Rescue steel tycoon Pramod Mittal who owed £2.5billion
How does anyone end up bankrupt with debts of over £2.5billion, let alone the brother of one of the world’s richest men? The answers include some of the usual trading explanations; it was about the risks of bad timing, betting big on commodity prices and signing unlimited personal guarantees.
Pramod Mittal is the younger brother of Lakshmi Mittal, whose personal fortune is variously estimated at nearly £7 billion. Like his brother, Pramod Mittal spent his career in the steel industry following in the footsteps of their father, who started a company in the sector in 1950.
Things started to go wrong following the global financial crisis of 2008, when a sharp drop in demand for steel devastated prices around the world, causing various transactions in which Pramod was involved to go seriously wrong. degraded. The end result was a series of troubles around the world, particularly in the Philippines, Bosnia and the Isle of Man where corporate creditors called on Pramod Mittal’s personal guarantees.
In June this year the merry-go-round of debt negotiations stalled and Pramod Mittal was declared bankrupt owing a staggering £2.55billion to a list of around ten to twenty creditors spread around the world, including India, Dubai, Indonesia and Singapore. Around 7% of the debt (£173m) is owed to his father, wife and son. It is believed to be the biggest bankruptcy ever recorded in the UK.
His strengths are minimal; some jewelry, three watches, a collection of vintage cars in India, a quarter share in land also in India, and some small investments in India and elsewhere. The total value is estimated to be no more than £150,000. The outcome of the bankruptcy was expected to produce no payment to his creditors.
Six weeks ago consultancy Opus Restructuring was approached to see if there was a better way forward that would at least produce some return for creditors and avoid the personal consequences of bankruptcy. Pramod Mittal.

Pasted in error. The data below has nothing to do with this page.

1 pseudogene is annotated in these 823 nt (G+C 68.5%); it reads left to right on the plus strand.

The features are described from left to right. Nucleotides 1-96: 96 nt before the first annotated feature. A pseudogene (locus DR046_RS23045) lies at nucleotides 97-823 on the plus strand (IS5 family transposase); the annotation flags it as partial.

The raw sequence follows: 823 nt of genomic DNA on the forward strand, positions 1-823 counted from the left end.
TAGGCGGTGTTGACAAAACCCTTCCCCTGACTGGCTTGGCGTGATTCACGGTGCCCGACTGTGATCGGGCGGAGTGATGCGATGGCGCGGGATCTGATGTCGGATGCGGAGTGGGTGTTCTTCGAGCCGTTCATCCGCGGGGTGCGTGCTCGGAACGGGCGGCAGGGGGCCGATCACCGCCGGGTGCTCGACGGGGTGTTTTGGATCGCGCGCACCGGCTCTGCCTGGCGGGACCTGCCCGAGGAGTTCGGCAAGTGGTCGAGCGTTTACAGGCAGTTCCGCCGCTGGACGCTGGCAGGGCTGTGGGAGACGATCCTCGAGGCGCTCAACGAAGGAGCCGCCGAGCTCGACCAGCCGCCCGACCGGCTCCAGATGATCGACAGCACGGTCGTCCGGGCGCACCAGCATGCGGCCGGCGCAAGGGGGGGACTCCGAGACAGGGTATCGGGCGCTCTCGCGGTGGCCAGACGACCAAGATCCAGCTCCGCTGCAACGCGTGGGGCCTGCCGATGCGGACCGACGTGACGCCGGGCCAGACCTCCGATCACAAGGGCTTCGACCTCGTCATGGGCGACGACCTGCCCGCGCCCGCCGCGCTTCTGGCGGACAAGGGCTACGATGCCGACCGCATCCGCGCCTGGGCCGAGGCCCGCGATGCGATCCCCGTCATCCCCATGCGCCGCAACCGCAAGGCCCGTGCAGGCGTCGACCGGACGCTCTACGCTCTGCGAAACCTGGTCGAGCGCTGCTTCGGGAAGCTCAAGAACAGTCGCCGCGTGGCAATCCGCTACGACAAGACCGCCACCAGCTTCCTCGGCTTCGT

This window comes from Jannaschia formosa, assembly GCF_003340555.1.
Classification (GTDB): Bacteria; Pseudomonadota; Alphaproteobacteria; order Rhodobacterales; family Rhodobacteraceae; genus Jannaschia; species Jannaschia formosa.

Opus has since conducted intense and very difficult negotiations with Pramod Mittal, his family and his creditors, culminating on October 26 in a vote of creditors to approve an Individual Voluntary Arrangement (IVA). Pramod Mittal will now seek the annulment of the June bankruptcy.
An IVA is essentially an agreement between an insolvent debtor and their creditors, whereby they agree to accept partial settlement against what is owed to them. Given the extremely low value of the assets in this case, the money for the settlement had to come from elsewhere. Mittal’s son agreed to make a voluntary contribution of £4.7million towards his father’s debts.
The result will be that creditors are likely to only get around 0.19p in £, which equates to 19p for every £100 owed to them. It may seem hardly worth the effort, but there are a number of other potential sources of funds, which could have been lost had the original bankruptcy occurred, but which could produce a greater return for creditors. under the IVA. These are highly confidential and sensitive matters.
Opus will now have an initial six-month period (which can be extended) to pursue these other potential recoveries, verify creditors’ claims and pay either just the £0.19 pence dividend, or a higher figure if the ongoing negotiations succeed.
The lesson from this extraordinary global story of mega-deals and debt is that bankruptcy, with all its stigma, personal restrictions and throwing out financial babies with the bathwater, doesn’t have to be the end. of a commercial catastrophe for a debtor or his creditors. It’s always worth getting expert advice – as in this case with Opus Restructuring – to see if a happier ending can be written.